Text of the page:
>Frementation technology has already had a dramatic impact on
>global agriculture and has the potential to restructure the whole
>north-south agricultural relationship.
certainly correct.... the flavor of the natural product has become
less and less important, you simply add it later in the food chain..
>My understanding is that within just a few short years after the
>technical feasibility of this technology was shown in a lab,
>Pepsi and Coca-Cola switched over to HFCS and the world sugar
>market collapsed never to recover.
and immediately ran into trouble. remember the coke/pepsi war and
the withdrawal of hfcs coca-cola ("only apes drink coke") ? isn't
the "REAL" coke again produced with "REAL" sugar-cane sugar ?
>My prediction is that in the near future, it will be possible to
>use fermentation technologies to cost effectively biosynthesize
>the "significant" molecules of nearly all of the commodity crops
>currently grown exclusively in the tropics. In factories in
>temperate regions, biomass substrates will be converted into
>instant coffee, tea, cheap chocolate....
that's already going on for several years. but again people
don't seem to be lucky with it in every case. there was an
enormous uproar in germany half a year ago, which again
undermined confidence in food. the largest producer of yoghourt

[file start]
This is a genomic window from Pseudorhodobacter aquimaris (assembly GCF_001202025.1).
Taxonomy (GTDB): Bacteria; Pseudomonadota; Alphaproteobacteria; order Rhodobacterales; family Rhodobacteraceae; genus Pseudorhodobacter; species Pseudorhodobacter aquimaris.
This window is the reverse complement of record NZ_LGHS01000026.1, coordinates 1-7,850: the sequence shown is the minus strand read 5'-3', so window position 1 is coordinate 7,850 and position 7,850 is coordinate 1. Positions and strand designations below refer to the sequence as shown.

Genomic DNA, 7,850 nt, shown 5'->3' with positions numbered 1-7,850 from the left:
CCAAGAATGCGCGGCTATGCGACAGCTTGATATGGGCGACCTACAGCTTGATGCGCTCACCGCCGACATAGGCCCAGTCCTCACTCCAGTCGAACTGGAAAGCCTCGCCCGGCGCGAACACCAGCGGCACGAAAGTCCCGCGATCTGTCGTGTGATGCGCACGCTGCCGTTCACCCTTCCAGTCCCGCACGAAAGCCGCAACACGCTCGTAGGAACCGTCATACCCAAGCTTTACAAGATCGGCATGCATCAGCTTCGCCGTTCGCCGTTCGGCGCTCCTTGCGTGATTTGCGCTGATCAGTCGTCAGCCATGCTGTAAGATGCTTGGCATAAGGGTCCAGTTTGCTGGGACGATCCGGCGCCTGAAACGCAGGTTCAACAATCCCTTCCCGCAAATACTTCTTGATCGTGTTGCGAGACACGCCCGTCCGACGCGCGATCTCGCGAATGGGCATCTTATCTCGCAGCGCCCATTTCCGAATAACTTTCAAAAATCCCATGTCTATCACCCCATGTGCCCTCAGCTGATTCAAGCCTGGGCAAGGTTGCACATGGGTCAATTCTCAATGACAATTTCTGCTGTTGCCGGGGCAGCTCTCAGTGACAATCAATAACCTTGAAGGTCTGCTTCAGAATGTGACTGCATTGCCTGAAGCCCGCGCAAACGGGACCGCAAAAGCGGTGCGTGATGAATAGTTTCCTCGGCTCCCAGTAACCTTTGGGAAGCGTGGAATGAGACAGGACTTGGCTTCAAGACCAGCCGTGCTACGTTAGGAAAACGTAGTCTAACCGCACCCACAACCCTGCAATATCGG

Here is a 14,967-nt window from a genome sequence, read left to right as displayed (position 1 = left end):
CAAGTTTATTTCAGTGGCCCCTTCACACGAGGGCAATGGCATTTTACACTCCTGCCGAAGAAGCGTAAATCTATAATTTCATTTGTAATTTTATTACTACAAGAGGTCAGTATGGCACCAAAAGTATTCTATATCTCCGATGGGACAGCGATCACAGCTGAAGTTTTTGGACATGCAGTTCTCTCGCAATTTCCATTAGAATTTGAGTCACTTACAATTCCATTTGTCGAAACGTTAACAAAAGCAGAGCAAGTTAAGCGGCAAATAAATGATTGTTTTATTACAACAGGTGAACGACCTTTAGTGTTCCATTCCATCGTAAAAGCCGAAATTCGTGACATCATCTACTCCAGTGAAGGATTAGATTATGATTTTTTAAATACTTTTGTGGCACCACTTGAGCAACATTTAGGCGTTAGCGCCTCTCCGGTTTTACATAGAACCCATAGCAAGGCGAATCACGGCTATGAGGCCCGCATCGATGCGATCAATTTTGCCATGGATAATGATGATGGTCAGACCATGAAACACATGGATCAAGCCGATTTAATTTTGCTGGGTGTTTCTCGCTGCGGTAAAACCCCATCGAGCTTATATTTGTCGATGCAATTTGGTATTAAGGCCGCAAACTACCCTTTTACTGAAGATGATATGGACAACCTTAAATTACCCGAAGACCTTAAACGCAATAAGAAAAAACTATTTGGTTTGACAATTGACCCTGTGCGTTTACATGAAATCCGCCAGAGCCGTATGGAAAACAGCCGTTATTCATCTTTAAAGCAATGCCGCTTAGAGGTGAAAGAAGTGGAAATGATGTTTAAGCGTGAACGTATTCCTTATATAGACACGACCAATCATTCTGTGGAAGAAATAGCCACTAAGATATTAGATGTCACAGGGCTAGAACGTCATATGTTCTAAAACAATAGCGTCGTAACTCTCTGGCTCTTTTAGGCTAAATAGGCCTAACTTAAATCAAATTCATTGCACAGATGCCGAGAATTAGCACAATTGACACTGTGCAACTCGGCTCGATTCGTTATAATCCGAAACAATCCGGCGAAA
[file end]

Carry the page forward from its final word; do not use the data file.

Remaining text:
in germany was selling his raspberry yoghourt with a label
showing nice darkred raspberries and telling the consumer :
"produced only with natural ingredients" (which the consumer
clearly understood as "natural raspberries" or some kind
of concentrate). it was found out, that the thousands of tons of
yoghourt never in their short life came even near ONE SINGLE
raspberry - the flavour was produced by fermenting
the wood of a canadian tree to a pulp. from this pulp a flavour
component was extracted, which tasted like raspberry. it could
not even be declared "nature-identical flavour", as it wasn't the
flavour being responsable for the original taste of raspberries.
the trouble got before court (german government against
landliebe), the yoghourt producer won. argument: wood pulp IS a
natural ingredient. would you believe me, that consumers did
(and do) not want to eat fermented wood, when they thought
to have bought a yoghourt with real raspberry fruits ?
scandale after scandale the food industry is burying it's own grave
and is feeding another way of food distribution. but: anyone
expecting, that organic food per se would be accepted without a
control system, which would be able to uncover such tricks, is
talking moonshine... people know, that up to now things like did not
happen in certified organic systems and so they have a
"trust bonus", but they certainly do not trust it blindly.
so fermentation also is a two-sided sword and what a lot of people
usually associate with cheese- and wine-making, ethanol and vinegar
production partly has become the lab of dr. who.
another fermentation technique was producing proteins from oil,
in the result something comparable to that:
# WOULD YOU EAT STEAK OFF THE PETRI DISH INSTEAD OF THE HOOF?
Scientists have found how to "grow" a steak from a few cells -
creating the world's first humanely produced meat. But will
vegetarians go for it - steak from a petri dish?
+-[Quote of the day, powered by k. wiegand]--+
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